Coptic Christians traditionally have a tattoo of a cross on their wrists to demark their religious affiliation. (Photo: Open Doors International
Coptic Christians traditionally have a tattoo of a cross on their wrists to show their religious affiliation, besides marking it on their ID cards. (Photo: Open Doors International)

The Egyptian Parliament will soon look into removing religious affiliation from ID cards, Al-Monitor reported last week.

The proposed bill will be submitted to the parliament by Ismail Nasr El-Din to “pave the way for a civil state that respects the values of citizenship”, according to the website Cairo Scene.

The legislator said his initiative was prompted by President Abdel Fattah el-Sisi’s recent speech to a youth conference he organised in Egypt on 3-6 November. Sisi told the international gathering that “every citizen has the right to worship as he or she pleases and the right not to worship at all”.

The bill has been seen by some analysts as an attempt by the state to assuage Coptic Christians, who comprise about 10 per cent of Egypt’s population and have accused the government of failing to protect them following the recent attack on a group of Copts on the desert road to a monastery in the Minya province south of Cairo.

Passage of the bill would be “symbolic”, said Samuel Tadros, a senior fellow at the Washington, DC-based Hudson Institute’s Centre for Religious Freedom, “as it is easy to tell a person’s religion by his or her name, even if the religion box is deleted”. Coptic Christians traditionally have a tattoo of a cross on their wrists and often name their children after Christian saints.

Activists who have been campaigning for the removal of the “divisive” and “discriminatory” religion box from ID cards welcomed the bill but are sceptical about its passage. Similar previous attempts went nowhere.

Bahey Hassan, director of the Cairo Institute for Human Rights Studies, described the bill as “cosmetic” and “an attempt by the state to whitewash institutionalised discrimination against Christians”.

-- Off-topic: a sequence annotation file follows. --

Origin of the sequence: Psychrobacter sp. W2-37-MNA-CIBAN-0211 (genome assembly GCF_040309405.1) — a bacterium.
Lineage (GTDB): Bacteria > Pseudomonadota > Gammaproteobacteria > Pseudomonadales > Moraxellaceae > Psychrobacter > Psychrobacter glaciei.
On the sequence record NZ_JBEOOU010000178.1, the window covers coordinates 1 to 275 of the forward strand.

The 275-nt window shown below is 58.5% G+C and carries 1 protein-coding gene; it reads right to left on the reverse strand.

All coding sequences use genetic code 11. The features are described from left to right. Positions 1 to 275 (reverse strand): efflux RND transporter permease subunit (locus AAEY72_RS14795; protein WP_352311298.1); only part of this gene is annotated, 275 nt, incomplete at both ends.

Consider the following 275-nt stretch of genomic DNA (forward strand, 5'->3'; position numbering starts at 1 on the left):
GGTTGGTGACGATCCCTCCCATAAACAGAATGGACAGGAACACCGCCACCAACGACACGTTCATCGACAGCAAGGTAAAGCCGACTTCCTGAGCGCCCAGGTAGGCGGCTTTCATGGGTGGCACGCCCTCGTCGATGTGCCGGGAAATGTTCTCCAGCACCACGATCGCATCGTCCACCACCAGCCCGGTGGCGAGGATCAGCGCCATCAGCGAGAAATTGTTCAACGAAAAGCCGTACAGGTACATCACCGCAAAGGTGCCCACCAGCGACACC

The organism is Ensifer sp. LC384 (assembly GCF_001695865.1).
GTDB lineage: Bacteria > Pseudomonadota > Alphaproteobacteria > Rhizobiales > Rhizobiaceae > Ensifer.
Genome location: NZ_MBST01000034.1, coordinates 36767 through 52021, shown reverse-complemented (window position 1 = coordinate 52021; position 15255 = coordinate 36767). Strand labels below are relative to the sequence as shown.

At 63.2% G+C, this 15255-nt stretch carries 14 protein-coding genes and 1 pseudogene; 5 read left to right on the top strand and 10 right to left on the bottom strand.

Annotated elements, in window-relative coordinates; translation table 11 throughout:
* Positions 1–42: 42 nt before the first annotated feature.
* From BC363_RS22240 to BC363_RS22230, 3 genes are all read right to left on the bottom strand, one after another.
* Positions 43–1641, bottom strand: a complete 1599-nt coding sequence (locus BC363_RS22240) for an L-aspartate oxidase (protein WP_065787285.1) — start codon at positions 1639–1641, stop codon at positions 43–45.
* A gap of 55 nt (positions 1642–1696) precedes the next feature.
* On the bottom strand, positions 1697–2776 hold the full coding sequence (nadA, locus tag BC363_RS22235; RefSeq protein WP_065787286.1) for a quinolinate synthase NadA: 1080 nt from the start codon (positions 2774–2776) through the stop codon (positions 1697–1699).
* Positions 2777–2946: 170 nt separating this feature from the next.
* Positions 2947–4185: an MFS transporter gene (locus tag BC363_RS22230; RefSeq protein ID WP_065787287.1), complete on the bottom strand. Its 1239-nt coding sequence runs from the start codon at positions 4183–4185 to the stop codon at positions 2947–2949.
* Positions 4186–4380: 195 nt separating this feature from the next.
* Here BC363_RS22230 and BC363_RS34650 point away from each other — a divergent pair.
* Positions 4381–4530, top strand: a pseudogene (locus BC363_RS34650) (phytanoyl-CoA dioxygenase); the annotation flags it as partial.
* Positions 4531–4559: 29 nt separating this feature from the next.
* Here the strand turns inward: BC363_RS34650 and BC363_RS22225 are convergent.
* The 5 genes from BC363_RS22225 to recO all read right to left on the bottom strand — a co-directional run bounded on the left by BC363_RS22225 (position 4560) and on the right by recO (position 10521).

“The discrimination faced by Coptic Christians is not because their religion is mentioned on their ID cards, it is because they are Christians,” Hassan told Al-Monitor.

As examples of discrimination, Hassan mentioned the legal restrictions on the construction or renovation of churches and high-level government and army positions being denied to Christians.

Another analyst, Timothy Kaldas, a non-resident fellow at the Washington, DC-based Tahrir Institute for Middle East Policy, criticised the use of informal community-level reconciliation sessions that take place between Christians and Muslims following attacks on Copts.

“The state’s tendency to try and resolve these issues at traditional arbitration gatherings, as opposed to legal trials for the perpetrators, creates an environment of impunity that encourages more people to commit acts of violence against the Coptic Christian community,” he said.

Mina Thabet, director of the minorities programme at the Egyptian Commission for Rights and Freedoms, said changes to ID cards will mean little if deeper issues of discrimination are not addressed. Still, she said, the proposed ID change is “a first step in the right direction. The legislation would send a message discouraging further discrimination, at least at the societal level”.

A similar bill was rejected by the parliament because of the concerns that it would open the door to interfaith marriages between Muslims and Christians.